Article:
Three overlapping conditions, namely Rothmund-Thomson (RTS), Baller-Gerold (BGS) and RAPADILINO syndromes, have been attributed to RECQL4 mutations. Differential diagnoses depend on the clinical presentation, but the numbers of known genes remain low, leading to the widespread prescription of RECQL4 sequencing. The aim of our study was therefore to determine the best clinical indicators for the presence of RECQL4 mutations in a series of 39 patients referred for RECQL4 molecular analysis and belonging to the RTS (27 cases) and BGS (12 cases) spectrum. One or two deleterious RECQL4 mutations were found in 10/27 patients referred for RTS diagnosis. Clinical and molecular reevaluation led to a different diagnosis in 7/17 negative cases, including Clericuzio-type poikiloderma with neutropenia, hereditary sclerosing poikiloderma, and craniosynostosis/anal anomalies/porokeratosis. No RECQL4 mutations were found in the BGS group without poikiloderma, confirming that RECQL4 sequencing was not indicated in this phenotype. One chromosomal abnormality and one TWIST mutation was found in this cohort. This study highlights the search for differential diagnoses before the prescription of RECQL4 sequencing in this clinically heterogeneous group. The combination of clinically defined subgroups and next-generation sequencing will hopefully bring to light new molecular bases of syndromes with poikiloderma, as well as BGS without poikiloderma. © 2014 John Wiley & Sons A/S. Source


Huber C.,French Institute of Health and Medical Research | Faqeih E.A.,King Fahad Medical City | Bartholdi D.,University of Zurich | Bole-Feysot C.,Plateforme de Genomique | And 12 more authors.
American Journal of Human Genetics | Year: 2013

Opsismodysplasia (OPS) is a severe autosomal-recessive chondrodysplasia characterized by pre- and postnatal micromelia with extremely short hands and feet. The main radiological features are severe platyspondyly, squared metacarpals, delayed skeletal ossification, and metaphyseal cupping. In order to identify mutations causing OPS, a total of 16 cases (7 terminated pregnancies and 9 postnatal cases) from 10 unrelated families were included in this study. We performed exome sequencing in three cases from three unrelated families and only one gene was found to harbor mutations in all three cases: inositol polyphosphate phosphatase-like 1 (INPPL1). Screening INPPL1 in the remaining cases identified a total of 12 distinct INPPL1 mutations in the 10 families, present at the homozygote state in 7 consanguinous families and at the compound heterozygote state in the 3 remaining families. Most mutations (6/12) resulted in premature stop codons, 2/12 were splice site, and 4/12 were missense mutations located in the catalytic domain, 5-phosphatase. INPPL1 belongs to the inositol-1,4,5-trisphosphate 5-phosphatase family, a family of signal-modulating enzymes that govern a plethora of cellular functions by regulating the levels of specific phosphoinositides. Our finding of INPPL1 mutations in OPS, a severe spondylodysplastic dysplasia with major growth plate disorganization, supports a key and specific role of this enzyme in endochondral ossification. © 2013 The American Society of Human Genetics. Source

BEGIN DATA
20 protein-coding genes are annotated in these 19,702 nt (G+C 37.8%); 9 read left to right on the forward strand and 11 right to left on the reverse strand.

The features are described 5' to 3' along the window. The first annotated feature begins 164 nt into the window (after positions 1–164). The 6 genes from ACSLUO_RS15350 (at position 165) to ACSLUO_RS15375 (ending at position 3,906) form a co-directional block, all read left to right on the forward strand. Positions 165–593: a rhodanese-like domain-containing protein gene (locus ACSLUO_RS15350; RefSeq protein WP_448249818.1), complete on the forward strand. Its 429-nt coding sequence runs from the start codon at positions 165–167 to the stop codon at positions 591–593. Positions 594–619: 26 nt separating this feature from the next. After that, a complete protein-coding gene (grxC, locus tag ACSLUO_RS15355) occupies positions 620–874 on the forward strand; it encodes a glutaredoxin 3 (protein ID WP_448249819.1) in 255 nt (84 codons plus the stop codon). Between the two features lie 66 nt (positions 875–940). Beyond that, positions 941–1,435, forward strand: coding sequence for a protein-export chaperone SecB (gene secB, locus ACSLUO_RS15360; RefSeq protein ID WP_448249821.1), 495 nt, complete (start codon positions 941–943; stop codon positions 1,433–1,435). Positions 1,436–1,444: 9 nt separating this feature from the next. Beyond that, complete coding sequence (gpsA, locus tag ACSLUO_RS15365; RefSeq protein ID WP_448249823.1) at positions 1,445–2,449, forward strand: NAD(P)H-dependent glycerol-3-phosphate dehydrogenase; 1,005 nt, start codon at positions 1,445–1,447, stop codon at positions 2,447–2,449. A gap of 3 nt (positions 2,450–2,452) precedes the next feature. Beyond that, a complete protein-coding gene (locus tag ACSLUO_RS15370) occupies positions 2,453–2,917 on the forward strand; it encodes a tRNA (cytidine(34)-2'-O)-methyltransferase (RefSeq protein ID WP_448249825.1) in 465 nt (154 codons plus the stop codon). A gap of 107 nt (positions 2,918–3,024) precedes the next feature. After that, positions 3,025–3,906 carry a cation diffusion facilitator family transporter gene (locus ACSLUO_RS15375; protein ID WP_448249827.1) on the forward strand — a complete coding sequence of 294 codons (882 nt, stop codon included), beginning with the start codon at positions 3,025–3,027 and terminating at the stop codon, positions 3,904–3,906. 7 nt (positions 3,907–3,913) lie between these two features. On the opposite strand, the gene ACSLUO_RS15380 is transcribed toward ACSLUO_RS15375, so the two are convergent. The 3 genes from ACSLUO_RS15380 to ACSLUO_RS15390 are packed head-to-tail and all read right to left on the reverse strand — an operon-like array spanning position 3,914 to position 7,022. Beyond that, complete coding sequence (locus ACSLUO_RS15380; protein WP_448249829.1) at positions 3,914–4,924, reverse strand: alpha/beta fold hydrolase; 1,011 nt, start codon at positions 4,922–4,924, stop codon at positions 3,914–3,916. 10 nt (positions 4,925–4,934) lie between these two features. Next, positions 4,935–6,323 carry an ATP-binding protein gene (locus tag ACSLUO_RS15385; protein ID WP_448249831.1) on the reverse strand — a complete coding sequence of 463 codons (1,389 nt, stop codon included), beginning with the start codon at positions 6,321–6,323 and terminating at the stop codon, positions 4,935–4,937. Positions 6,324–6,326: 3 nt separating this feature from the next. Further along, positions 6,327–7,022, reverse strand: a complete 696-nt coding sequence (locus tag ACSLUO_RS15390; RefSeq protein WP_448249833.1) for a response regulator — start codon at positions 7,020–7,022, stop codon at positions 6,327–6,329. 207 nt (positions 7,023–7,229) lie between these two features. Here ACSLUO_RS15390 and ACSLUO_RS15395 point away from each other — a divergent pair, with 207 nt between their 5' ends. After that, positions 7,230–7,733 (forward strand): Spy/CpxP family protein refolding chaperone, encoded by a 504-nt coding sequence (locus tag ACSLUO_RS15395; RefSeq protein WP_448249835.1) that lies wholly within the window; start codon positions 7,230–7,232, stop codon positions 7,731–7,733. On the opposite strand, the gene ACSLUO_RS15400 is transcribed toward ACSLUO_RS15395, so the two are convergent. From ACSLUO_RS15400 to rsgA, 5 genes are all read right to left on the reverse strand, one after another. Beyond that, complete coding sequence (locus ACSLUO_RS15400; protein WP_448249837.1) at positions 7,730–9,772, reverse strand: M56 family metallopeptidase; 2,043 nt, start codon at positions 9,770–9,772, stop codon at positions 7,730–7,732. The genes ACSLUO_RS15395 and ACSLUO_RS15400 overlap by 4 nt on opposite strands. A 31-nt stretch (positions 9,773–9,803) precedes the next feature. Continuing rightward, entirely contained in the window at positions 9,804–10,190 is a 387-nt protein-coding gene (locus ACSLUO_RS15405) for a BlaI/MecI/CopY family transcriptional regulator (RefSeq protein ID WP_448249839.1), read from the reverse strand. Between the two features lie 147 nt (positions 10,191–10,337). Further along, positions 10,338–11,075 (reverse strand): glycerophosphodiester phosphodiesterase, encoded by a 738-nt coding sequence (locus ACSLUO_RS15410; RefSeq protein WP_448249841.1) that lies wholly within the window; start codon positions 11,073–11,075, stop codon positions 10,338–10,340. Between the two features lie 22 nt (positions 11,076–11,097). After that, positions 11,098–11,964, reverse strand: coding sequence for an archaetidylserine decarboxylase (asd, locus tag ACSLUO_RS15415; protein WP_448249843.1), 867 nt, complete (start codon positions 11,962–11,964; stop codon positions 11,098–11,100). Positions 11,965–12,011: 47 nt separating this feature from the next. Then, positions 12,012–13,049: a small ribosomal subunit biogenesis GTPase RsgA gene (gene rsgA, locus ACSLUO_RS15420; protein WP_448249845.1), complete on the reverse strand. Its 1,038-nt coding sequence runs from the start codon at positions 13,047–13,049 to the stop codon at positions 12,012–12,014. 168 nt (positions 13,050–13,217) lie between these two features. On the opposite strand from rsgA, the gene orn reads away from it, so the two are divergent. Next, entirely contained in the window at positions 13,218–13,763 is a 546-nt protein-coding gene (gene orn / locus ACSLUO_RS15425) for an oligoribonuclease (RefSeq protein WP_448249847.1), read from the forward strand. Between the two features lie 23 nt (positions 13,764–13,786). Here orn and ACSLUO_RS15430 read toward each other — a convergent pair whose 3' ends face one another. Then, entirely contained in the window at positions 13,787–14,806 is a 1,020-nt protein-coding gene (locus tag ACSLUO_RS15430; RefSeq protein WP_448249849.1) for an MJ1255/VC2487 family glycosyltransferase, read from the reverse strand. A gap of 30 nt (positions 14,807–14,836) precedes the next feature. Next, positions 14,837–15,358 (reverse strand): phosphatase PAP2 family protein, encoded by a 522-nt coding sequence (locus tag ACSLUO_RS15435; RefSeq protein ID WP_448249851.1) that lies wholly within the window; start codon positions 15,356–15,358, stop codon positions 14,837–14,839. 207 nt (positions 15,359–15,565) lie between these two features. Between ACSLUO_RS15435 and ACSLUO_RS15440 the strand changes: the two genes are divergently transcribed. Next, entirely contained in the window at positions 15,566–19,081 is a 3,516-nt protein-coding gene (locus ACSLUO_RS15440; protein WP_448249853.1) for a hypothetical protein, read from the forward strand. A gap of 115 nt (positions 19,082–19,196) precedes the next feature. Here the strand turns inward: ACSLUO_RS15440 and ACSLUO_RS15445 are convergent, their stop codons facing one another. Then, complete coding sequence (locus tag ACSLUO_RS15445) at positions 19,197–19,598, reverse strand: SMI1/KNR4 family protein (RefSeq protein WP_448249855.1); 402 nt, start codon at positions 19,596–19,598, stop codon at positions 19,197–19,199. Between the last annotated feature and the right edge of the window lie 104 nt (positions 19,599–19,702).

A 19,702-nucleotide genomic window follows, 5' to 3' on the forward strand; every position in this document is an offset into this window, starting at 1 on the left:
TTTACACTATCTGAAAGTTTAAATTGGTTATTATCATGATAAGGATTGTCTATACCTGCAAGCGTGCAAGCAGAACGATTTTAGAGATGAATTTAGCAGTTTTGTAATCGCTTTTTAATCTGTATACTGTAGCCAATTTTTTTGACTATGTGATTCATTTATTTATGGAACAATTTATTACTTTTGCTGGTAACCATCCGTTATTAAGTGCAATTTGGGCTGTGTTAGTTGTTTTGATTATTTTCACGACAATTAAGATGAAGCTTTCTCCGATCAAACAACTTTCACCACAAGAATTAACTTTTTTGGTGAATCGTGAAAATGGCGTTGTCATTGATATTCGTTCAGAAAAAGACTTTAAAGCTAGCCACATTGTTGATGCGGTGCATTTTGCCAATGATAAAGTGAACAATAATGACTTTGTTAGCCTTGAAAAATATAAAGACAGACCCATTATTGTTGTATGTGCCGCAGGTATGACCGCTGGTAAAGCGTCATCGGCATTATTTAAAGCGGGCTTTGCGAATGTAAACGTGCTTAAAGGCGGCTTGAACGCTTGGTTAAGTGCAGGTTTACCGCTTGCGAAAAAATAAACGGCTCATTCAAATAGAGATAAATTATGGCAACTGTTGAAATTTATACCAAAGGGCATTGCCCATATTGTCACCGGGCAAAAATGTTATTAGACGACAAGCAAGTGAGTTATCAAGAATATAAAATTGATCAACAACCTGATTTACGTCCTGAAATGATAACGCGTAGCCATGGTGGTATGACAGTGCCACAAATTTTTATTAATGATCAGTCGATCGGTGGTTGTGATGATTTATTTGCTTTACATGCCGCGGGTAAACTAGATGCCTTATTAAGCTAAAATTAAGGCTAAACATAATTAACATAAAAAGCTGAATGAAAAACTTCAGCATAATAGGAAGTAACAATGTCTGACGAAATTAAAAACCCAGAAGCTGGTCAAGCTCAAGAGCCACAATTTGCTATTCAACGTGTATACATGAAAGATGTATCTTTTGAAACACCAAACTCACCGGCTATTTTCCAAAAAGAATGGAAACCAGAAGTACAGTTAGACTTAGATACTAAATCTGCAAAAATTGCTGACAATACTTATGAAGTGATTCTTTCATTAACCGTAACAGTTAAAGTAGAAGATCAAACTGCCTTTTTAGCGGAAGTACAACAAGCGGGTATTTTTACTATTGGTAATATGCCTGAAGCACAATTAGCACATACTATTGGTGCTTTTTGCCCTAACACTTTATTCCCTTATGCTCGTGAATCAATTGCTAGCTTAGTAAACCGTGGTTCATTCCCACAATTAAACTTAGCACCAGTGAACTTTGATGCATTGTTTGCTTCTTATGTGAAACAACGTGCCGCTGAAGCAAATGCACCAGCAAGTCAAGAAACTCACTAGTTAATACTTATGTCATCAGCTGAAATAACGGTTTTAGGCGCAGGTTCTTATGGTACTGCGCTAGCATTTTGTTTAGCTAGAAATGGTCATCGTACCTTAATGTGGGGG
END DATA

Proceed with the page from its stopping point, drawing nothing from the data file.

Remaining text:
Demurger F.,Service de Genetique Clinique | Ichkou A.,Hopital Necker Enfants Malades | Mougou-Zerelli S.,French Institute of Health and Medical Research | Le Merrer M.,French Institute of Health and Medical Research | And 60 more authors.
European Journal of Human Genetics | Year: 2015

The phenotypic spectrum of GLI3 mutations includes autosomal dominant Greig cephalopolysyndactyly syndrome (GCPS) and Pallister-Hall syndrome (PHS). PHS was first described as a lethal condition associating hypothalamic hamartoma, postaxial or central polydactyly, anal atresia and bifid epiglottis. Typical GCPS combines polysyndactyly of hands and feet and craniofacial features. Genotype-phenotype correlations have been found both for the location and the nature of GLI3 mutations, highlighting the bifunctional nature of GLI3 during development. Here we report on the molecular and clinical study of 76 cases from 55 families with either a GLI3 mutation (49 GCPS and 21 PHS), or a large deletion encompassing the GLI3 gene (6 GCPS cases). Most of mutations are novel and consistent with the previously reported genotype-phenotype correlation. Our results also show a correlation between the location of the mutation and abnormal corpus callosum observed in some patients with GCPS. Fetal PHS observations emphasize on the possible lethality of GLI3 mutations and extend the phenotypic spectrum of malformations such as agnathia and reductional limbs defects. GLI3 expression studied by in situ hybridization during human development confirms its early expression in target tissues. © 2015 Macmillan Publishers Limited. Source